14 CFR Part 91: General Aviation
Saturday, September 23, 2017
PIPER PA 28R-201, registration:
Injuries: 3 Uninjured.
This is preliminary information, subject to change, and may contain errors. Any errors in this report will be corrected when the final report has been completed. NTSB investigators may not have traveled in support of this investigation and used data provided by various sources to prepare this aircraft accident report.
On September 23, 2017, about 1715 eastern daylight time, a single-engine Piper PA-28R-201 airplane, N1881H, and a Robinson R22 helicopter, N44TB, were substantially damaged when they collided in mid-air over the runway at the Clearwater Air Park (CLW), Clearwater, Florida. The private rated pilot, the sole occupant onboard N1881H, received minor injuries, and the flight instructor and a pilot-rated student onboard N44TB were not injured. Both aircraft were owned and operated by Tampa Bay Aviation. Visual meteorological conditions prevailed at the time of the accident. Both flights were operated under 14 Code of Federal Regulations Part 91 as personal flights, and no flight plans had been filed. Both aircraft were operating in the traffic pattern at the time of the accident.
According to the flight instructor, the purpose of the flight was a flight review of the pilot-rated student. He indicated that he had never previously flown with the student pilot, but during the flight, both were wearing headsets. The student pilot proceeded to the hover practice area and executed multiple practice maneuvers. All radio calls were made during every turn while in the airport traffic pattern. The instructor performed all radio calls at each leg of the airport traffic pattern during the first approach; while the pilot-rated student made the radio calls at each leg of the airport traffic pattern during the second takeoff, and approach to the runway. In addition, prior to every turn, they scanned in all directions for traffic. While on a final approach, the instructor noticed a fixed-wing airplane on the base leg of the airport traffic pattern for runway 16, and he announced on the common traffic advisory frequency that they were using runway 34. They heard the pilot of the fixed-wing airplane say something that was not legible and then observed the airplane veer away, flying to the west. The instructor then allowed the student to continue the approach to runway 34, which terminated with a hover, touchdown, and then liftoff. The flight returned to the crosswind leg of the airport traffic pattern where then turned onto base leg of the airport traffic pattern for runway 34. When the flight was 1 mile from the runway, the student pilot turned onto final approach to the airport traffic pattern for runway 34 and executed a steep approach. The instructor told the student to extend the flight path to the segmented circle. The helicopter came to a hover over runway 34 about 15 ft., when he heard a loud sound, and felt the helicopter being pushed forward. The helicopter then began to spin, and impacted the ground hard and came to rest upright.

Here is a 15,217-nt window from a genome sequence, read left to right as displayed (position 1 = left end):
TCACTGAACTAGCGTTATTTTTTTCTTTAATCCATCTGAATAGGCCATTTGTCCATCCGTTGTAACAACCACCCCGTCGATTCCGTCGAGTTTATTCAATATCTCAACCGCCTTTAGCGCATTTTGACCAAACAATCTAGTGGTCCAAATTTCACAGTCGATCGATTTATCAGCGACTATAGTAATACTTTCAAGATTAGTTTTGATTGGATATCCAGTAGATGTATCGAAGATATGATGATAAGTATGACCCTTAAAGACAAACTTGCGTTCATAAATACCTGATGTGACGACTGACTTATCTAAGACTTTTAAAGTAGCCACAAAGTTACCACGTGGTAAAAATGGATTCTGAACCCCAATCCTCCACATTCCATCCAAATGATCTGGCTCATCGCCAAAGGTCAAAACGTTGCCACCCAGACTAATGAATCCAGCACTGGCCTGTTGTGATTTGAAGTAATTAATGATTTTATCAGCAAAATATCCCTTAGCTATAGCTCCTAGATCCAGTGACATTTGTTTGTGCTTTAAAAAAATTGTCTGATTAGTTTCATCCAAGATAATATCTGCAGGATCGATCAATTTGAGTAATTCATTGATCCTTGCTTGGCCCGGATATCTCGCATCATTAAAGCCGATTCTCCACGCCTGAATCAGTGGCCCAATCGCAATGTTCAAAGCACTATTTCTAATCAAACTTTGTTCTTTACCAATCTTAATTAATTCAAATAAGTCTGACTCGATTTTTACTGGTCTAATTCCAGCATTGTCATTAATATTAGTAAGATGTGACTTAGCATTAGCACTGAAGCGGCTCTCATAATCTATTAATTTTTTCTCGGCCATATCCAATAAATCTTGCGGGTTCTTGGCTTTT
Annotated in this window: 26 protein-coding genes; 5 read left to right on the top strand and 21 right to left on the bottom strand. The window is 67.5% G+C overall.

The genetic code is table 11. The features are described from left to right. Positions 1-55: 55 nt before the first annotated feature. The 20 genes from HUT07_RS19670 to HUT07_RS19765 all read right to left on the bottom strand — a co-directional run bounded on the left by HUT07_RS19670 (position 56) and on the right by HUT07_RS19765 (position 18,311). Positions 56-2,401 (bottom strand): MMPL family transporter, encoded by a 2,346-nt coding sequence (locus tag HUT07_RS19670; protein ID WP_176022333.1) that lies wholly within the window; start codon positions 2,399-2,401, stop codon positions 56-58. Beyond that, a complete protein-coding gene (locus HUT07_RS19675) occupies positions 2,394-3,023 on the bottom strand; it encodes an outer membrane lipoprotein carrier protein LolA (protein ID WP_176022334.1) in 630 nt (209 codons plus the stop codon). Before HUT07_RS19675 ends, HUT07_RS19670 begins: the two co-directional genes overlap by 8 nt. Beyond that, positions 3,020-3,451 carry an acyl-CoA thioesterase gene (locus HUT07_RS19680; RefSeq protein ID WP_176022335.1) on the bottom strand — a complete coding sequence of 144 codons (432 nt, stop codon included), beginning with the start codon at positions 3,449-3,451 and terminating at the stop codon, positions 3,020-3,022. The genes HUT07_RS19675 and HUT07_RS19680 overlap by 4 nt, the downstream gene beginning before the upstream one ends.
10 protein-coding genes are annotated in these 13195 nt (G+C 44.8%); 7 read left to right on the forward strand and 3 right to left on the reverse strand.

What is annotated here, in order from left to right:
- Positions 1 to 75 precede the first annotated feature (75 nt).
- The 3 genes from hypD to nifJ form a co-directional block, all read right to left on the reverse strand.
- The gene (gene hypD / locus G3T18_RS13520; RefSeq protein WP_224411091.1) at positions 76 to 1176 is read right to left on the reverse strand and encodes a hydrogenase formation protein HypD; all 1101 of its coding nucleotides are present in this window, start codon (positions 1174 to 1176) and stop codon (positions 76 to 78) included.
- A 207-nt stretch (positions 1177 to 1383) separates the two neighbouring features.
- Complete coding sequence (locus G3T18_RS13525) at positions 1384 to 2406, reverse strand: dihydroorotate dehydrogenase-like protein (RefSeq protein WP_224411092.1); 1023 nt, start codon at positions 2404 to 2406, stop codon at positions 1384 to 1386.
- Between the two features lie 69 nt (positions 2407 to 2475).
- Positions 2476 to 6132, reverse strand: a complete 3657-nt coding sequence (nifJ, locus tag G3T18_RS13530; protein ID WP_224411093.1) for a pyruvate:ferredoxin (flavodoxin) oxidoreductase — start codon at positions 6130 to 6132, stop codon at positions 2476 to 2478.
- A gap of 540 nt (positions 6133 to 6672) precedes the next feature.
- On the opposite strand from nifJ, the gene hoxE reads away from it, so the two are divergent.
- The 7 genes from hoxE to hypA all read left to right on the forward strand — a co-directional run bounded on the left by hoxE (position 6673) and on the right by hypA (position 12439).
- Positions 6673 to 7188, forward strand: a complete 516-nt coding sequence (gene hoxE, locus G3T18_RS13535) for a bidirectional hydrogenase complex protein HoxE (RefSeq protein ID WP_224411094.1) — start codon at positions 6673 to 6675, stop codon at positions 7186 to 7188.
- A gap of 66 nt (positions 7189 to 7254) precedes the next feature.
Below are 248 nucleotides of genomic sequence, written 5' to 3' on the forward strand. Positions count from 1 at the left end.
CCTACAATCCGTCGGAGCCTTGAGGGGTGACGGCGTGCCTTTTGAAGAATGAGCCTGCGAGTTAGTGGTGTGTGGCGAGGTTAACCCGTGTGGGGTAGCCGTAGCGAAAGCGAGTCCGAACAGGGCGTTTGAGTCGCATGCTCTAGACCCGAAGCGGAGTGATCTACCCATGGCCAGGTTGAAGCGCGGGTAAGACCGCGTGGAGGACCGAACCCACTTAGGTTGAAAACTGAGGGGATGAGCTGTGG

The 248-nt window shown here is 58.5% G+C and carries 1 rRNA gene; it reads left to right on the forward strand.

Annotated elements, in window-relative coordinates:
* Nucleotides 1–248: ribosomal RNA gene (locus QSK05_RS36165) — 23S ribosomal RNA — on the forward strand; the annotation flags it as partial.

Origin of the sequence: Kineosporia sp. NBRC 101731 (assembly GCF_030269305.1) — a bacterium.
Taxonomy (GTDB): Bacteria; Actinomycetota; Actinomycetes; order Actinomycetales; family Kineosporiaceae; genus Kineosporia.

According to the pilot of the airplane, he stated that between his first and second transmission he heard some heavy buzzing sound like a helicopter rotor with the words "34" barely distinguishable. The pilot did a scan for air traffic and declared being on downwind with "Clearwater traffic." The pilot quickly turned to base and decreased the engine power to descend. He stated that he did a quick scan of the airport environment, focusing on the taxiway to runway 34 and the line of trees ahead of it as well as to the back of the runway and saw nothing unusual. He was confident his calls on the radio were heard. The pilot proceeded to land; about 2 seconds prior to the impact he saw the helicopter hovering "immobile," probably 10 ft. above the runway. He recalled the tail was pointed towards the airplane and absolutely stationary. The pilot tried to avoid the helicopter, then heard a loud sound followed by the airplane inverting and sliding on its canopy. After the airplane came to a stop the pilot exited the airplane.
A review of a surveillance video showed the helicopter at a stationary hover over the threshold. Shortly after, the airplane is shown climbing out before colliding with the rear of the helicopter.
According to a pilot that was approaching CLW and was about 2 miles west of CLW, he heard the radio call from the helicopter when it was on a 1-mile final at 500 ft. As he flew over CLW he saw the accident outcome. He indicated that he was monitoring the CLW CTAF, and did not hear the pilot of the airplane announce his intentions. About 5 minutes after the accident, he called his company and diverted to a nearby airport.
Examination by a Federal Aviation Administration inspector revealed that both the helicopter and airplane sustained substantial damage. Examination of the radio communication system in the airplane and helicopter did not reveal any anomalies.